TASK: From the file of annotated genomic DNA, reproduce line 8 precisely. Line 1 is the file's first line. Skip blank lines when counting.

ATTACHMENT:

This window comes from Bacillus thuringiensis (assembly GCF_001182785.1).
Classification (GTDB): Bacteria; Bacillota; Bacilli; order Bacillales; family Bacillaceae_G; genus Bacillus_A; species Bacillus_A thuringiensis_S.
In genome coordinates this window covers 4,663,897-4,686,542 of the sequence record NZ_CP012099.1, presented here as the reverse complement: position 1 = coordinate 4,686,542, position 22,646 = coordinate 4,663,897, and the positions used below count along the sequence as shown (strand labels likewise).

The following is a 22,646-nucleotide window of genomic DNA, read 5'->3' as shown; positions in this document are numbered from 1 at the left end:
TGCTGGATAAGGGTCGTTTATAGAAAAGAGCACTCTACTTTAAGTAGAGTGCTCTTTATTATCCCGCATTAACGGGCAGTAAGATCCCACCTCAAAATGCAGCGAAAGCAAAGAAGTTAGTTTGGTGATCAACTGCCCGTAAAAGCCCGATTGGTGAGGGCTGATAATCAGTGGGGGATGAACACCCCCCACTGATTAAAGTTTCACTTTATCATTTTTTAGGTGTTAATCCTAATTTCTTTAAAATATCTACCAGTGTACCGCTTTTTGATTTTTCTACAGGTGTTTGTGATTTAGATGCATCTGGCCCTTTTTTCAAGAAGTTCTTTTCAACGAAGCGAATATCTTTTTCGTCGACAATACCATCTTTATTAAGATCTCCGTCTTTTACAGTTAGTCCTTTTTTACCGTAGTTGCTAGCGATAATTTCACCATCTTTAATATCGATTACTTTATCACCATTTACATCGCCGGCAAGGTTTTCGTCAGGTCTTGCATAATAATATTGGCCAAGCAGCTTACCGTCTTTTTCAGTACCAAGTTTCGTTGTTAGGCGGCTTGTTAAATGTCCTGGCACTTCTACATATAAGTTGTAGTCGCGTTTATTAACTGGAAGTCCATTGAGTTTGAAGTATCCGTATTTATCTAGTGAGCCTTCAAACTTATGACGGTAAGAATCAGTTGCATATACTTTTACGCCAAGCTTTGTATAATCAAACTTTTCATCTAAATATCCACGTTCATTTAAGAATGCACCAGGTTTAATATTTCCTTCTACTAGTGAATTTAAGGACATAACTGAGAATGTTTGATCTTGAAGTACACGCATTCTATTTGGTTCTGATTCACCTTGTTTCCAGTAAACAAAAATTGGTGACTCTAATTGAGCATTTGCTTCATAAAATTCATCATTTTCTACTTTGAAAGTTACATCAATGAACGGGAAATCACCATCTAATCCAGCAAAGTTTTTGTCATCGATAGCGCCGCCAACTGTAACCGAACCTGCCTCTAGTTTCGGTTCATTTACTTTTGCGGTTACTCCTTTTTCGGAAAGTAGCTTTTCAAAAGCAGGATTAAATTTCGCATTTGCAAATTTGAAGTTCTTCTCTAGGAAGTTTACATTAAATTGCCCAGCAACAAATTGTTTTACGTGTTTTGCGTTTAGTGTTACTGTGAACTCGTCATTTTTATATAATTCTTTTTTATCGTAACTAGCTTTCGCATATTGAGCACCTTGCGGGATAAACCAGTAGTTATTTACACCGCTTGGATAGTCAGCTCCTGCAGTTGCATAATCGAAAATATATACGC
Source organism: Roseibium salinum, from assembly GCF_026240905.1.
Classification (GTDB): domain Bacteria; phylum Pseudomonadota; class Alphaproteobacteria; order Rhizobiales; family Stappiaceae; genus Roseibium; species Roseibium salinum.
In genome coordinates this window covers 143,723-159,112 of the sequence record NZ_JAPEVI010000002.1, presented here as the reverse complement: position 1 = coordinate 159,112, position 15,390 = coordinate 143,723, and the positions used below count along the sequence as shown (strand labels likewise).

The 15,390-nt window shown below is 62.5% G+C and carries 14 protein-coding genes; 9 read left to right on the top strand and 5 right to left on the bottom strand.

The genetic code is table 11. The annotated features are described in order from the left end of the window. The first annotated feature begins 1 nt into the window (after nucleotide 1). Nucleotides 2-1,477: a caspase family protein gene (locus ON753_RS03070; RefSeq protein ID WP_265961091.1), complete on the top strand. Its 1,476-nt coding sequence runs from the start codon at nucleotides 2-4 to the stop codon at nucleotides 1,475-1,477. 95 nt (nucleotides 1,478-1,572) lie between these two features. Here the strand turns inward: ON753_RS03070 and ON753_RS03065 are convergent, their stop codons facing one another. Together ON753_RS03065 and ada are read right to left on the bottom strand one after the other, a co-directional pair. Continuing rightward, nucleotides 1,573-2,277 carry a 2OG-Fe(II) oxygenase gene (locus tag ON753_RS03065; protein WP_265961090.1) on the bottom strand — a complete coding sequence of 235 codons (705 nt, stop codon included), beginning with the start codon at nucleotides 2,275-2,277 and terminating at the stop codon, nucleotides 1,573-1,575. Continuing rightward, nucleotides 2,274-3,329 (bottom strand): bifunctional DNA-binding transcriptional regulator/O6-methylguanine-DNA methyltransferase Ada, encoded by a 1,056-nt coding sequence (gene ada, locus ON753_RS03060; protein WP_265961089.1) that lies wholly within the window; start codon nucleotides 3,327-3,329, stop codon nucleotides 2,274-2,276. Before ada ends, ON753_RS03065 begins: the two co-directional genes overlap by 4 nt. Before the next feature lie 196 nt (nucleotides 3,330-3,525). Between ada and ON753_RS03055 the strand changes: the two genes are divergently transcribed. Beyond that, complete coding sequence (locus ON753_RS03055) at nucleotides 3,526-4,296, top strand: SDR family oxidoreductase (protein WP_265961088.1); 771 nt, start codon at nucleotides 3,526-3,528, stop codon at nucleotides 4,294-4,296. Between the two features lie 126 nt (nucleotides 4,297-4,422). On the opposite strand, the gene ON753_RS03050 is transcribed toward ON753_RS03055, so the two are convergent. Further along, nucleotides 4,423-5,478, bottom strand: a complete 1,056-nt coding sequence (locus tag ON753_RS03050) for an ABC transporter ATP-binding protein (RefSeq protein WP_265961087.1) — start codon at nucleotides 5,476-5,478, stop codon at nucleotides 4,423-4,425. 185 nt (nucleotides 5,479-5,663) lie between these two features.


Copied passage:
In genome coordinates this window covers 143,723-159,112 of the sequence record NZ_JAPEVI010000002.1, presented here as the reverse complement: position 1 = coordinate 159,112, position 15,390 = coordinate 143,723, and the positions used below count along the sequence as shown (strand labels likewise).